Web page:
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Padlangs – Rooftop camping: the way to a camper’s heart

21. February 2020, koney - Tourism

Nowadays, there is hardly a route in Namibia where a traveller won’t see rental cars or private cars with rooftop tents. My own roof tent adventure began in 1984 on a trip to Switzerland, where my German-Swiss friend planned a trip through Africa. We enjoyed exploring Namibia together and every time I pitched my tent on the ground and he opened his roof tent, I was green with envy. This led to the idea to simply copy his tent.

Padlangs – Rooftop camping: the way to a camper’s heart

Marvel at celestial bodies - meteorites in Namibia

14. February 2020, inke - Tourism

The clear night sky over Namibia is always fascinating for tourists and locals. One can also see some shooting stars. Falling stars are celestial bodies from space that burn up when they often enter the earth's atmosphere and become visible. This brings us to the subject - shooting stars are meteorites. The Hoba meteorite near Grootfontein hit the earth's surface almost 80,000 years ago, and a shower of falling stars (pardon - meteorites) 'rained' down on the area around Gibeon in the south of Namibia around 30,000 years ago.

Marvel at celestial bodies - meteorites in Namibia

In a nutshell: Update on Namibian tourism

03. January 2020, koney - Tourism

If you’re in the tourism industry, you are often asked how Namibian tourism is doing in the present economic climate, with factors like our three-year drought and current financial woes. The questions are usually asked with the hope that reassurance will be given, conveying a message that there is some light at the end of the tunnel. And, yes, there is light. Despite a slight decline in tourism in the last two years and the challenges that we are presently faced with, visitors continue to stream into the country.

In a nutshell: Update on Namibian tourism

A lodge fit for a king: Welcome Etosha King Nehale

27. December 2019, koney - Tourism, Discover Namibia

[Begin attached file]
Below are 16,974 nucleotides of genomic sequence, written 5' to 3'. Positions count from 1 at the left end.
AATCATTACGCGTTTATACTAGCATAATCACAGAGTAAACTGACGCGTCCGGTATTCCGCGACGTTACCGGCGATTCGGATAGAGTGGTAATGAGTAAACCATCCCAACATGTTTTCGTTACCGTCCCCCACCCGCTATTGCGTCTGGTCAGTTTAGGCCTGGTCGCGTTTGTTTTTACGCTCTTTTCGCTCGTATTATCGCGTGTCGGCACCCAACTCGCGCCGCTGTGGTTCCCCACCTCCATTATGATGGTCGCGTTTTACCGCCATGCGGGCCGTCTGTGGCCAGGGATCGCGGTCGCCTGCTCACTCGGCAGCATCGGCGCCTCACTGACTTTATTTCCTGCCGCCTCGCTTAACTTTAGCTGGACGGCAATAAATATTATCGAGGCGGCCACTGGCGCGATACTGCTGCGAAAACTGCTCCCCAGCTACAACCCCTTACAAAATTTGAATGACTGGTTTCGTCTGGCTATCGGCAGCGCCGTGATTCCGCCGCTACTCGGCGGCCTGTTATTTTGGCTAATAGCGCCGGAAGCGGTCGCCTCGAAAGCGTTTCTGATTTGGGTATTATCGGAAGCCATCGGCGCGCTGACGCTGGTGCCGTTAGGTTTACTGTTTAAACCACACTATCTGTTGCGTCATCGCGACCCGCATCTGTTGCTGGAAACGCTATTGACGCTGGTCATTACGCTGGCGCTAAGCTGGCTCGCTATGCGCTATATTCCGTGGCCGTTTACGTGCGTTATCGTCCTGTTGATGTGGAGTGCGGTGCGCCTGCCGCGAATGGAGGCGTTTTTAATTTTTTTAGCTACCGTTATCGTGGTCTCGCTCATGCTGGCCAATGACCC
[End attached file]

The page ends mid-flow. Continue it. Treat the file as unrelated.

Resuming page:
Gondwana Collection’s newest lodge opens doors to tourism in northern Namibia. A grand entrance is apt for momentous occasions like this one, when a major lodge group moves into the area north of Etosha National Park that has never featured prominently on the tourist map. Dubbed ‘Owamboland’ in the past, the four Owambo regions - Oshikoto, Oshana, Ohangwena and Omusati - are home to the largest ethnic group in Namibia, the Aawambo people. The four regions fit snugly to the north of the popular national park like a crown on a princess’s head.

A lodge fit for a king: Welcome Etosha King Nehale

"Coffee is like sex on the palate."

18. December 2019, inke - Culture, Tourism

Pour water into the coffee machine, open the bag, spoon coffee into the filter and switch on the machine – it’s that simple. But: "It's about much more than a cup of coffee," says Mark Stanton of Two Beards Coffee Roasters in Swakopmund. Together with his father he runs the roastery and supplies many Namibian cafés with Two Beards products. He also conducts "cupping", which (for the uninitiated) is coffee tasting.

"Coffee is like sex on the palate."

Partnership in Europe: Gondwana collaborates with Romantik Hotels & Restaurants

05. December 2019, inke - Gondwana Collection, Tourism

Gondwana Collection Namibia enters into its first marketing partnership with a European hotel group. The Romantik brand includes 200 hotels and 250 restaurants in nine European countries. Each region’s unique characteristics are highlighted with excellent cuisine and an experience of its past. The personally managed hotels form an exclusive collection to meet the highest demands.

Partnership in Europe: Gondwana collaborates with Romantik Hotels & Restaurants

Meeting Namibians on the journey from Swakop to Palmwag and Epupa

11. October 2019, inke - Tourism, Gondwana Collection

The journey from Gondwana’s Delight hotel in Swakop up the famed Skeleton Coast to Palmwag and then northwards to Omarunga-Epupa Falls Camp provided a wealth of spectacular landscapes and fascinating stops, but - importantly - it also provided the opportunity to meet some of Namibia’s beautiful and colourful people. Sometimes, because of a lack of a common language, we had to use gestures and hand signals, but we still managed to communicate.

Meeting Namibians on the journey from Swakop to Palmwag and Epupa

On the road again - Into Kaokoland

27. September 2019, inke - Tourism, Gondwana Collection

Travelling via the Skeleton Coast from Swakopmund to Palmwag and Epupa Falls elicits a thrill of excitement. It ticks all the boxes for the adventurous at heart and adds a couple more. Heading on the salt and gravel roads to the more remote fence-free reaches of Namibia, home to desert elephant, rhino and lion, and further north to the semi-nomadic Himba people, must rate as one of the most exhilarating adventures in the country.

On the road again - Into Kaokoland

A passionate rendezvous in the north – where the Chobe and the Zambezi meet

20. September 2019, inke - Gondwana Collection, Tourism

A passionate rendezvous unfolds in the north of Namibia where the Chobe River and the Zambezi River come face to face. Nature is a flawless date night planner, with dusk setting the lighting scene in splendid hues of red, orange, pink and purple. I would not typically describe myself as a romantic, but I have found the place where romantics can sign up – it’s called Chobe River Camp.

A passionate rendezvous in the north – where the Chobe and the Zambezi meet

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